The fiscal factor is the easiest to explain. A decade ago most states had the fiscal resources to allow them to accept the Stafford Act cost share responsibility to gain access to the Disaster Recovery Fund for pollution response. At the same time, FEMA was more likely to recommend reduced cost share (including a full waiver) when the Presidential Disaster Declaration was issued and the DRF was activated, because the Congress was much more willing to provide supplemental appropriations to the DRF during the course of a fiscal year. The federal pollution funds CERCLA/SUPERFUND and OSLTF were under serious fiscal stress. The excise taxes that supported both funds had expired in 1995, and there was no support in the Congress to reinstate that source of funding. The Congress was funding CERCLA through annual appropriations that were not increasing, and the OSLTF was being gradually drawn down from its peak balance of $1.5 billion reached in 2000 when the last of the Trans-Alaska Pipeline (TAPS) funds had been deposited as directed by the Oil Pollution Act of 1990. By the middle of the decade (2005) the OSLTF balance was just over $600 million and annual OSLTF expenditures (congressional appropriations to agencies, response costs, and claims) were exceeding $160 million.
In this fiscal environment, the prevalent solution was to use the mechanisms of the DRF – most specifically Emergency Support Function 10 (ESF-10) to deal with resulting pollution events, whether chemical or oil, except when a major industrial source could be identified (eg: Murphy Oil in Hurricane Katrina). Buttressing this approach was the Makris/Suiter policy letter of 2001 between EPA and FEMA. At the time, the DRF was the preferred funding option for dealing with pollution resulting from natural disasters. It allowed one fund to clean up both oil and hazardous materials, avoiding the oil exclusion clause of CERCLA and the hazmat exclusion clause of OPA. It simplified field response efforts – one contract could be issued for a set area for all pollution – so the oil and hazmat co-mingled in a marina full of beached and sunk vessels was one contract. It made the response cost documentation for those same field responders simpler – there was one project number covering everything in the same state, rather than many different project numbers based on source and material involved. Finally, it removed the issue of response cost liability from the owner of the wrecked boat or the homeowner whose flooded basement was now a hazardous waste site, through no fault of the homeowner. The Makris/Suiter letter drew a clear distinction between when the DRF would be used for pollution resulting from a disaster and excluded using the DRF for existing pollution responses under either CERCLA/SUPERFUND or the OSLTF. In other words, while the DRF would be available under standard Stafford Act processes (including state concurrence and cost share provisions), the DRF would not be used to fund pre-existing responses by EPA or the Coast Guard. A copy of the Makris-Suiter letter is attached.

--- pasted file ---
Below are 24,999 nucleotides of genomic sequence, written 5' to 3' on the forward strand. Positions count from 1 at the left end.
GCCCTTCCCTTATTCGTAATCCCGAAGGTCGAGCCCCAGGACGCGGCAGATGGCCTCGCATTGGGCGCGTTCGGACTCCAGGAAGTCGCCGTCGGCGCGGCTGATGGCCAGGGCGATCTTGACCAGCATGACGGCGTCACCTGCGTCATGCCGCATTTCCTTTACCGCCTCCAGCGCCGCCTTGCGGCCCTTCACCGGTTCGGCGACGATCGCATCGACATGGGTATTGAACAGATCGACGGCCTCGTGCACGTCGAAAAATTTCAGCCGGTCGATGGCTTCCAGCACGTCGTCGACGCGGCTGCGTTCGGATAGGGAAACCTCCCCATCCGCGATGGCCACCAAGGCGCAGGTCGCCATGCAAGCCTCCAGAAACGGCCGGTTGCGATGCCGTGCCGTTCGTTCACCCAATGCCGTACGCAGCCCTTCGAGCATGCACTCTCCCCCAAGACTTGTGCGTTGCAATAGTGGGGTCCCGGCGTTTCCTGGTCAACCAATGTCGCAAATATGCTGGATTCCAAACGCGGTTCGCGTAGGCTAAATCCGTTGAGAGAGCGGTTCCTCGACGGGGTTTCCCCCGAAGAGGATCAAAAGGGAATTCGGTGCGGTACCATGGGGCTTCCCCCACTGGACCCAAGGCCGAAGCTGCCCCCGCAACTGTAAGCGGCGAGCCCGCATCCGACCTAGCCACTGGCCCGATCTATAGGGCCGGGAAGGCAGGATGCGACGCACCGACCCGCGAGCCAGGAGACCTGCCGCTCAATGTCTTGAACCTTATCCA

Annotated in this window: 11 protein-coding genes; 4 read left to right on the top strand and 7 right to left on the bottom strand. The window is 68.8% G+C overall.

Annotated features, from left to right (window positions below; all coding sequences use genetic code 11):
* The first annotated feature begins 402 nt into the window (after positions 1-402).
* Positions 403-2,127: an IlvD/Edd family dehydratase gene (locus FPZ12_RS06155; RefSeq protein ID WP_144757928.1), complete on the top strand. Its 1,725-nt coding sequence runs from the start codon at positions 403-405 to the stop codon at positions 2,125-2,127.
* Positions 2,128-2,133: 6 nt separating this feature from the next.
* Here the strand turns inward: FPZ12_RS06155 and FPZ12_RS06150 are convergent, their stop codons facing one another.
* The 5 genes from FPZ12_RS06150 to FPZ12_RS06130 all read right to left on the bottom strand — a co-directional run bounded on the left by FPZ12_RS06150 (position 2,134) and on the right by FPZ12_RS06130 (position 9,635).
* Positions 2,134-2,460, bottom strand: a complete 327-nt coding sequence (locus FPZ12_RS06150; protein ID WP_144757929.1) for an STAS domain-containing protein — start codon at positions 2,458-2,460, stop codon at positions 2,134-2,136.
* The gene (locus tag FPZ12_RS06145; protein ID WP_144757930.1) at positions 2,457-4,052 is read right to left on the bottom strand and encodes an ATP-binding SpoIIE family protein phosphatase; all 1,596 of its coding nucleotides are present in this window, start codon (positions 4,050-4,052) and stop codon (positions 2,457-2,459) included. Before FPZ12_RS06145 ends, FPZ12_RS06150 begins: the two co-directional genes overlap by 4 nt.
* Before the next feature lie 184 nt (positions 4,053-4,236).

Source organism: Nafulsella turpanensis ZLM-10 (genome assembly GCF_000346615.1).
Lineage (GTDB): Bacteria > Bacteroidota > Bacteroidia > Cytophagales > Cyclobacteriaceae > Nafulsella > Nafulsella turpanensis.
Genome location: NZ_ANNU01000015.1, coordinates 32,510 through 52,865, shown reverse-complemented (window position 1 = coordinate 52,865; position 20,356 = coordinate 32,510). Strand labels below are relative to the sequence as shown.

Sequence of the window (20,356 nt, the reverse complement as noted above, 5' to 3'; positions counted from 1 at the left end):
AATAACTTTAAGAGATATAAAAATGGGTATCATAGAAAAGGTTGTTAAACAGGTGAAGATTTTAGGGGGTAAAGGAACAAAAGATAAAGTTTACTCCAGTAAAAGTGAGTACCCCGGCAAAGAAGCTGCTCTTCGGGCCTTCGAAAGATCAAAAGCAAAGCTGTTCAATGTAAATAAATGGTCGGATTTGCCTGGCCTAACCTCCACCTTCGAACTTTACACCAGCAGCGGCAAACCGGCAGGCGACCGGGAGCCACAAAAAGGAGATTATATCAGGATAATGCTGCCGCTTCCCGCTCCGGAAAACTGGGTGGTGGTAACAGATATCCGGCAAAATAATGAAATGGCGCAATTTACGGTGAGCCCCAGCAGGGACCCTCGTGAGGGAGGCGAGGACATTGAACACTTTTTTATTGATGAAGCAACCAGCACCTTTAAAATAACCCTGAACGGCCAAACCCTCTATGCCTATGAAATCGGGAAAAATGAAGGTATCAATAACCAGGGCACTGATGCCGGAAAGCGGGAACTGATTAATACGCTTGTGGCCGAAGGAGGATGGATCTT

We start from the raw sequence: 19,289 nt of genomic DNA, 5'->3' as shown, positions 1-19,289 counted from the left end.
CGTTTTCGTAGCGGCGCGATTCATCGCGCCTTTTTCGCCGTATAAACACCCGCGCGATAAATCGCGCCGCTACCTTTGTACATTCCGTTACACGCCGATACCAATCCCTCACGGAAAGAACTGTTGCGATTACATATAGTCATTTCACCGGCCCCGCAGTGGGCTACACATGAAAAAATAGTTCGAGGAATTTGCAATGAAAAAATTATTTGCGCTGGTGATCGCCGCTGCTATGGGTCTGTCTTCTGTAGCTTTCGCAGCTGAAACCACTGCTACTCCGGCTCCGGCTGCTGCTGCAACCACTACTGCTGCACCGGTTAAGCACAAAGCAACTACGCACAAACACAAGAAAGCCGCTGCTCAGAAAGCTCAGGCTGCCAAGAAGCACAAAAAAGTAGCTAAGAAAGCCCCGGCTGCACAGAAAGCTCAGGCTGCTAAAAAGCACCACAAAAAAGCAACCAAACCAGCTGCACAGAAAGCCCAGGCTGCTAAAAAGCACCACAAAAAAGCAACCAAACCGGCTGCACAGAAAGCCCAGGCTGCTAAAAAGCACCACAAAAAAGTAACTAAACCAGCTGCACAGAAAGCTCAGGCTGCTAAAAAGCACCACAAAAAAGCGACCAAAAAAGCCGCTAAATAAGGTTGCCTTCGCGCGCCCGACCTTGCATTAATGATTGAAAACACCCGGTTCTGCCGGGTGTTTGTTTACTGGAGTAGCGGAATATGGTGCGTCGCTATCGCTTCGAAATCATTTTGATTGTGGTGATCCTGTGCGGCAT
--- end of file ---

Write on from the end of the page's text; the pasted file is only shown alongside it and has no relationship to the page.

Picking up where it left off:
A decade later, the fiscal environment had significantly changed. The states were under extreme financial pressure as their tax revenues fell during the recession. Disasters, particularly after Hurricane Katrina, were becoming ever more costly for the DRF, and the Congress was less and less willing to provide FEMA with supplemental appropriations to the DRF. While CERCLA/SUPERFUND status had not changed, the OSLTF excise tax revenue had been re-instated in 2006, and that fund was once again growing, even after the extreme expenses resulting from the Deepwater Horizon spill. Both FEMA and the states accordingly were less willing to turn to the DRF for pollution response after a disaster declaration.